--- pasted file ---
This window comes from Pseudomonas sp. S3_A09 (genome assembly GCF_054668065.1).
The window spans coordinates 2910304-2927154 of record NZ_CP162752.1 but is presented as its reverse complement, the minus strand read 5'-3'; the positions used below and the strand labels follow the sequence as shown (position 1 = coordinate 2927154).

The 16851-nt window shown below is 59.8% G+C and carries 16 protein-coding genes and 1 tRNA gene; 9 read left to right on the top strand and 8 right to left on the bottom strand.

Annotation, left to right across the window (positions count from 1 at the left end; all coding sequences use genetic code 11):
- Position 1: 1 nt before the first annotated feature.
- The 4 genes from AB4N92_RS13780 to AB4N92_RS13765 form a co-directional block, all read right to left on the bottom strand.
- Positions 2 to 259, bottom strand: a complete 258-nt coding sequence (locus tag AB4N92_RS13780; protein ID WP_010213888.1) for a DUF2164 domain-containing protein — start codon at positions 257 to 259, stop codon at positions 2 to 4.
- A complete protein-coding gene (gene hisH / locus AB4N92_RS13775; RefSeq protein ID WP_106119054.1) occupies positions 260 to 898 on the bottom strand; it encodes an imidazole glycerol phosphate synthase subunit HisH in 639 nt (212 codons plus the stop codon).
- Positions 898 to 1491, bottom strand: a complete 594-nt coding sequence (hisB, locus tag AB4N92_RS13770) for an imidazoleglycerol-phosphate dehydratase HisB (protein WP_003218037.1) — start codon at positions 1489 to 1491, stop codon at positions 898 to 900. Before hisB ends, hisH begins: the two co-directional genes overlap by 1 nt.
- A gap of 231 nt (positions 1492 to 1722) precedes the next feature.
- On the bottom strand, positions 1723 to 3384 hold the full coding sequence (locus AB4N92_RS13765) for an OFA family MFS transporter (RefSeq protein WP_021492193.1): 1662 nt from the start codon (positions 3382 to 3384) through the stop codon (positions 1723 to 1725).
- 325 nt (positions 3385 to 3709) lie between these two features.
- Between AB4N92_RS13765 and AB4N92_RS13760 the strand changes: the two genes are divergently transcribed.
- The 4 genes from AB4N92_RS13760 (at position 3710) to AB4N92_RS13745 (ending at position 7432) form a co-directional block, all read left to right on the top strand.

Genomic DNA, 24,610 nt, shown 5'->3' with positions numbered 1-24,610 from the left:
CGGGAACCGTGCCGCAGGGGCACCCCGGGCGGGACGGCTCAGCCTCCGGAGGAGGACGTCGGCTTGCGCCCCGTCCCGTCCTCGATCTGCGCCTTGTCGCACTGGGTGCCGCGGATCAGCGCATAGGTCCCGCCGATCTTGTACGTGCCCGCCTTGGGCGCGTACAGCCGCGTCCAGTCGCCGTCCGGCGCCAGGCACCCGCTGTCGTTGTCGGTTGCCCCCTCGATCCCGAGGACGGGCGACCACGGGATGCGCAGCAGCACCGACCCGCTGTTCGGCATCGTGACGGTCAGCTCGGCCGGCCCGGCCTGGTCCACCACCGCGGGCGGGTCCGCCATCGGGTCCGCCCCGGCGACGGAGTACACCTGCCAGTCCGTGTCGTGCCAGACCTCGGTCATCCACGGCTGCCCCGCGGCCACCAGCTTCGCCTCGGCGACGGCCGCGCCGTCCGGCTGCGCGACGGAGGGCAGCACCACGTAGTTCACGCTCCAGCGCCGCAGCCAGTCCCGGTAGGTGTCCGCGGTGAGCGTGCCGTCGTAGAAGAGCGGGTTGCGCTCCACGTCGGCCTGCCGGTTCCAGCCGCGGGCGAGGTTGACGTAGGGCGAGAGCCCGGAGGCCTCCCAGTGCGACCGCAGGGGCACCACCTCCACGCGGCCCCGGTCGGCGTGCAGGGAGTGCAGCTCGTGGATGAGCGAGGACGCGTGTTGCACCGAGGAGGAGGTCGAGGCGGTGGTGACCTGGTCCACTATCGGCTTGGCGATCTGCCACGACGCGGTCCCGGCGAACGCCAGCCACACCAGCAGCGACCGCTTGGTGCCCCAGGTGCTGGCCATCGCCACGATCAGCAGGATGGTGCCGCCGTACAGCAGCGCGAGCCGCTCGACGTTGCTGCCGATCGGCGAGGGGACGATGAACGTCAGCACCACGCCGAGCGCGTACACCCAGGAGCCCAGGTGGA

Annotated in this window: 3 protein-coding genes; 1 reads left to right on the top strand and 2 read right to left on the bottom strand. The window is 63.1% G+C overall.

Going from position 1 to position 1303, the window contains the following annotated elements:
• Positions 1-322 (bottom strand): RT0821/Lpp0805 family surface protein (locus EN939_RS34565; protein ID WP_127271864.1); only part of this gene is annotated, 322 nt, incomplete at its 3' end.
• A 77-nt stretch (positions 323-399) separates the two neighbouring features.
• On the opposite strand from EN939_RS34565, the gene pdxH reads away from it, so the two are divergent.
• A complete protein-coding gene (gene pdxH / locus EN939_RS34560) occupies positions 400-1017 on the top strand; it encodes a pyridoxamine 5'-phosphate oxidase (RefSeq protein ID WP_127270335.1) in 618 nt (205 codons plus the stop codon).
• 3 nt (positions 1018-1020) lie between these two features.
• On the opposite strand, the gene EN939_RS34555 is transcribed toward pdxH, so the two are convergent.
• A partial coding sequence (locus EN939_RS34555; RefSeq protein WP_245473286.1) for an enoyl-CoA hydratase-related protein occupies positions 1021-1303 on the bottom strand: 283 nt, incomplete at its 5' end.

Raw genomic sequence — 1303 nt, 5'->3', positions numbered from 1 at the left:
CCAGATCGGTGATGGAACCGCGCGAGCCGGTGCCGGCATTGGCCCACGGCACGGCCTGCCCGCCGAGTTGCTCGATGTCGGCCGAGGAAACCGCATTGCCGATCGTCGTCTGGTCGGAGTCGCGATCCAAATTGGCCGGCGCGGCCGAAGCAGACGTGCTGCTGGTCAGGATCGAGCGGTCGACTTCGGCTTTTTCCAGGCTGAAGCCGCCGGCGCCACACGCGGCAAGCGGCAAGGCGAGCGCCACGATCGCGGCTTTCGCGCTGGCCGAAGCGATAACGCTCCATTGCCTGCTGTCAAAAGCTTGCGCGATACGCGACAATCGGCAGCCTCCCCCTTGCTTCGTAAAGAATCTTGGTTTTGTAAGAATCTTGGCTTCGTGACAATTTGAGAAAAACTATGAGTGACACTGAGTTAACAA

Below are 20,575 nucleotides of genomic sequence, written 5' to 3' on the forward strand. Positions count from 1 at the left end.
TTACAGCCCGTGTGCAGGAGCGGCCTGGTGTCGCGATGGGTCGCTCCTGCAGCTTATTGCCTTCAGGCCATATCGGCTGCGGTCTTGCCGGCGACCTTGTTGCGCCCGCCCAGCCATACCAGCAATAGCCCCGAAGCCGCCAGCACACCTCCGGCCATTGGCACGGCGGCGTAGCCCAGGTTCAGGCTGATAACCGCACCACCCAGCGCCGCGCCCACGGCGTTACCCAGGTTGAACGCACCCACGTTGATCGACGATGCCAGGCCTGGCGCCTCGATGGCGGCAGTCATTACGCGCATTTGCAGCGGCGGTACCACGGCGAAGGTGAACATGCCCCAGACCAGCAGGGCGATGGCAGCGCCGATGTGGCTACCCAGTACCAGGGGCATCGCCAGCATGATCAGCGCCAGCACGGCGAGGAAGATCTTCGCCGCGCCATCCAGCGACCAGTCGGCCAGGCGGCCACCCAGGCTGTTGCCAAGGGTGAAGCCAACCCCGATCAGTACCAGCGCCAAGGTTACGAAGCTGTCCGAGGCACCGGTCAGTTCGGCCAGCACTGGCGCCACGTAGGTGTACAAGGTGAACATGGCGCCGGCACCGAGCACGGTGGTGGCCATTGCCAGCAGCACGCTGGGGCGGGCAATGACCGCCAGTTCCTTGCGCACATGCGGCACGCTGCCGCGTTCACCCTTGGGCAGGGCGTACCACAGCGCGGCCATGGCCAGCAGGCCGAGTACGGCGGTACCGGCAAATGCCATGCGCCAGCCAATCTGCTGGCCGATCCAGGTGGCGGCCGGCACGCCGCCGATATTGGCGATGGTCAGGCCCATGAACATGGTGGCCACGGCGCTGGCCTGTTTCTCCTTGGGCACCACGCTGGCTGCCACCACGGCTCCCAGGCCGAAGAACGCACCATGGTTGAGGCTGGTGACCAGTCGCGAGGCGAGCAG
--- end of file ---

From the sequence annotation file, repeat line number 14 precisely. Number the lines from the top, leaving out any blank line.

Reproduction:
- The 4 genes from AB4N92_RS13760 (at position 3710) to AB4N92_RS13745 (ending at position 7432) form a co-directional block, all read left to right on the top strand.